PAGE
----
Legendary Film Director Alfred Hitchcock was born August 13, 1899 in a Northeast suburb of London called Leytonstone. The next day, Alma Reville, the woman with whom he would collaborate for more than half a century was born in a Nottingham hospital three hours north of London by train. The two were married in 1926 and moved to California after the outbreak of WWII. They made movies and raised a daughter in the Hollywood hills, keeping their family life relatively isolated from their careers as Hollywood legends. By the time of his death in 1980, they had collaborated on 54 films, one for every year they were together. Since his death, he’s been voted the Greatest Director of all Time by Entertainment Weekly, and “Vertigo” (1960) went on to surpass “Citizen Kane” as BFI’s Greatest Movie of All Time (Hitch holds a record four spots on AMC’s Top Ten Films of All Time). He was nominated for Best Director five times but never won, although he was given the Irving Thalberg Lifetime Achievement Award. The credit for this incredible and influential body of work went almost entirely to him, largely because, unlike her husband who famously inserted himself in at least one scene of every film he made, Alma was inclined to avoid the spotlight. Despite this, the nature of their partnership was well known to industry insiders, and in 1979, one year before his death and three years before hers, Alfred Hitchcock accepted the American Film Institute’s Lifetime Achievement Award with these words:

“I ask permission to mention by name only four people who have given me the most affection, appreciation and encouragement, and constant collaboration. The first of the four is a film editor. The second is a scriptwriter. The third is the mother of my daughter, Pat, and the fourth is as fine a cook as ever performed miracles in a domestic kitchen. And their names are Alma Reville. Had the beautiful Miss Reville not accepted a lifetime contract, without options, as ‘Mrs. Alfred Hitchcock’ some 53 years ago, Mr. Alfred Hitchcock might be in this room tonight — not at this table, but as one of the slower waiters on the floor. I share my award, as I have my life, with her.”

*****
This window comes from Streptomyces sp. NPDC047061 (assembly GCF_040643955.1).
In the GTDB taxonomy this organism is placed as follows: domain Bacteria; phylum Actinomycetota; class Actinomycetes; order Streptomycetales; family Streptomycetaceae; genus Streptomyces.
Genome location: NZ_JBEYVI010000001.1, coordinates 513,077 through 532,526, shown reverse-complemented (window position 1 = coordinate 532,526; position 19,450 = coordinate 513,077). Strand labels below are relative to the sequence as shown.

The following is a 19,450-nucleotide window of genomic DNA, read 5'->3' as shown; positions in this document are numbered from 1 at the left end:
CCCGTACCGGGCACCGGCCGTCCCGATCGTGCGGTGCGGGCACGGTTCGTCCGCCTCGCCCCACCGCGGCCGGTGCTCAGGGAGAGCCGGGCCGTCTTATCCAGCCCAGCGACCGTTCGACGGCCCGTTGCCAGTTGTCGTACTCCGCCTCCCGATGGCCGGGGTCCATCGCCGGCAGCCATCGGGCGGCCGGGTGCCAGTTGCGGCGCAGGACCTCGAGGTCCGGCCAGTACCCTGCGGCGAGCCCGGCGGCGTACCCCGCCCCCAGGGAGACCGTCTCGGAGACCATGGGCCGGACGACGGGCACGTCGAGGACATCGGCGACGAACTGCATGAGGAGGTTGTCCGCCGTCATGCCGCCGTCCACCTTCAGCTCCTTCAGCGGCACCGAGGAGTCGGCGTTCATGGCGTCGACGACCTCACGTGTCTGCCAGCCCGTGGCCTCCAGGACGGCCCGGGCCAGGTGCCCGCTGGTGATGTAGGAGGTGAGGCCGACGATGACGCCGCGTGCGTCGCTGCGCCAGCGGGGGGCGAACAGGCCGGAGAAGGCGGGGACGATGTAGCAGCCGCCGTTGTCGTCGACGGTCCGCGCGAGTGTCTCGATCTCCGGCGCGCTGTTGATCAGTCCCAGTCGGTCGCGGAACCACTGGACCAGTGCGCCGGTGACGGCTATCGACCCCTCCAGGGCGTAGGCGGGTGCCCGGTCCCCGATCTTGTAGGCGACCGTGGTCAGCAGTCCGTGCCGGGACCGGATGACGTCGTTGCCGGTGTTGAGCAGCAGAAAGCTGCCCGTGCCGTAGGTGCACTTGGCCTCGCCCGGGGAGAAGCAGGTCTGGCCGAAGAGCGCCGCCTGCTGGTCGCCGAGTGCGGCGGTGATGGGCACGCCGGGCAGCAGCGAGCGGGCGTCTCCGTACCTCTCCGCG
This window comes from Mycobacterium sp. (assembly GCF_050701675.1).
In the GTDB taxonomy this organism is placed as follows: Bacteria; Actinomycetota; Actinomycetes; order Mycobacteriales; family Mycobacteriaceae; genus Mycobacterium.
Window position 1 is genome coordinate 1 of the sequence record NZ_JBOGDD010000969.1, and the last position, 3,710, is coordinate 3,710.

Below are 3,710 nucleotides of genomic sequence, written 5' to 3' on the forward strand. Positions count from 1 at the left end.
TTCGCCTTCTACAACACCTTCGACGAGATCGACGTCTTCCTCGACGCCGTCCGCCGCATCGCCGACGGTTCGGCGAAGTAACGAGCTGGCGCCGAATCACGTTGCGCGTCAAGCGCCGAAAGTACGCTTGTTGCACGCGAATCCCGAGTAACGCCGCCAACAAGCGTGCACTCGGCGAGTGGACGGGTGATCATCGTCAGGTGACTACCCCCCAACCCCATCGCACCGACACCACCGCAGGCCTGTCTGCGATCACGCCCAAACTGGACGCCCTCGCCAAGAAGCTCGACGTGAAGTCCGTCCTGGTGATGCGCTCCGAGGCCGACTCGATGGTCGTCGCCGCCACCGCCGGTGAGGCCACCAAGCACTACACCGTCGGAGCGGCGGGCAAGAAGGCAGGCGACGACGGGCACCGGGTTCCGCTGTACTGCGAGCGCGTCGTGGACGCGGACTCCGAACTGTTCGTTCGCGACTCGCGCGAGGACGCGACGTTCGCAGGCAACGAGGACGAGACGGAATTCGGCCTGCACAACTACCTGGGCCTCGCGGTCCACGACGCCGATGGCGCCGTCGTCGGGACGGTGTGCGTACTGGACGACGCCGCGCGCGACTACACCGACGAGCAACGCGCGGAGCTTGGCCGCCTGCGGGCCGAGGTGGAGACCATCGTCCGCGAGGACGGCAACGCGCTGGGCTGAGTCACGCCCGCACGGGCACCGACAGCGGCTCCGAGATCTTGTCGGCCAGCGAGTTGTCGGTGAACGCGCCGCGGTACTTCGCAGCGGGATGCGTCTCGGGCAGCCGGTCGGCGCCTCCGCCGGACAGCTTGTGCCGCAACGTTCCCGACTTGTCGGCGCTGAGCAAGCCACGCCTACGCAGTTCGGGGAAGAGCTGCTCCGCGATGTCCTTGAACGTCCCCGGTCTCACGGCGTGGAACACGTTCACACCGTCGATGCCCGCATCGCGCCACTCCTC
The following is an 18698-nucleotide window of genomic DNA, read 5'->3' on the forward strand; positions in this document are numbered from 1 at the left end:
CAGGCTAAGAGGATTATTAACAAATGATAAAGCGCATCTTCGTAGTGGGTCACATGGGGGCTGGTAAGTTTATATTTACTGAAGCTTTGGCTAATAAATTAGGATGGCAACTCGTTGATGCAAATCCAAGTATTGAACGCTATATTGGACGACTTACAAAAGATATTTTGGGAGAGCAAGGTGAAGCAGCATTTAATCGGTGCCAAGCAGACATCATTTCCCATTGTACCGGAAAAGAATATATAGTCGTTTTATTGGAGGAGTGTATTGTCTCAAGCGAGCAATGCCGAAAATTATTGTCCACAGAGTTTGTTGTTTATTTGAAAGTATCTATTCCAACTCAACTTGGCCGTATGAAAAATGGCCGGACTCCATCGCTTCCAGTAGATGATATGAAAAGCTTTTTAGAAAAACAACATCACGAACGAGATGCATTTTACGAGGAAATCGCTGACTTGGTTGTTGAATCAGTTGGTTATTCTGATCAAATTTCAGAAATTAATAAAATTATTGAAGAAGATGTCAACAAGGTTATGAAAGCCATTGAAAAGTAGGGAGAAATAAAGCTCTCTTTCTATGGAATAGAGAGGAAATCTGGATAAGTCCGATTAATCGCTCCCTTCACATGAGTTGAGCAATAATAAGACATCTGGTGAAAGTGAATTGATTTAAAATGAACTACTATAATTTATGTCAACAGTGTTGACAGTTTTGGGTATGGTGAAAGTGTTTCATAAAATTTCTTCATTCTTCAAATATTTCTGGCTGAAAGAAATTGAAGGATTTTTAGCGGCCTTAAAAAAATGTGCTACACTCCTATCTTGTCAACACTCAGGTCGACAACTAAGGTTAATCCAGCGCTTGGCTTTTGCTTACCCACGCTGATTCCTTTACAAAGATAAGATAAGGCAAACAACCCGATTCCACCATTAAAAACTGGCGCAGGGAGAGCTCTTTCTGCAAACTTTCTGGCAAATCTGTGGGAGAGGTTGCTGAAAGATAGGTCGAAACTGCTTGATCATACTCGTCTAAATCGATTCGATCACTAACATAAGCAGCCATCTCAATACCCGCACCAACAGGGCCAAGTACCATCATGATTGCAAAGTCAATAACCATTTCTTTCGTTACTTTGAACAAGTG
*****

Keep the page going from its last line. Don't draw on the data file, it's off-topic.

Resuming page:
Alfred and Alma were born within 24 hours of each other, so their charts have the same overall flavor. They were born during a generational conjunction of Neptune and Pluto in the inquisitive, intellectual sign of Gemini and their films immortalized the era’s fascination with psychology, secrets and lies, misinformation, identity, duality, and of course, the power and destructive potential of information. During the second world war, the Hitchcocks used their considerable skills in service of the war effort, making films like “Lifeboat” and “Foreign Correspondent” (the final scene of which still has the power to trigger one’s patriotic emotions!). Their films pioneered the “thriller” genre, a visually striking style of psychological drama utilizing the most innovative film techniques to draw audiences with an increasing appetite for novelty.

Both Alfred and Alma have Sun-Venus conjunctions in Leo, which describes of their ability to create enduring images that audiences continue to find irresistible some fifty or sixty years later. Both also had Mercury in Virgo square Uranus, tempering the ostentation of their Leo suns with a cool perfectionism and efficiency that resonated with audiences of the late 50s and 60s, a time when Pluto was in Virgo and Neptune was in Scorpio. The Mercury-Uranus square indicates the power to shock and unsettle audiences, as in the infamous shower scene (one hardly needs to qualify this with “in Psycho”), or the scene in “The Birds” when, after a slow, tension-ratcheting build-up, chaos and destruction are finally unleashed on a small coastal town; or the eerie closing scene of the same film, when our protagonists’ car slowly recedes from view under a dark and menacing, bird-shrouded sky. (See movieclips.com for more). One of the few differences in their charts is Alfred’s exact Moon-Jupiter conjunction, most evident in his lifelong battle with obesity.

Alison mentions a film called “Burnt Offerings” during the podcast, which you can read about on IMDB.com and watch in full on YouTube.



Alfred Hitchcock Born: August 13, 1899, Leytonstone, London, United Kingdom at 3:15 pm (Rodin Rating: DD) Died: April 29, 1980, Bel-Air, Los Angeles, California, United States

Alma Reville Born: August 14, 1899, Nottingham, United Kingdom (time unknown) Died: July 6, 1982, Bel-Air, Los Angeles, California, United States [Chart data courtesy of Astrodatabank. Biographical data from Biography.com and IMDB.com.]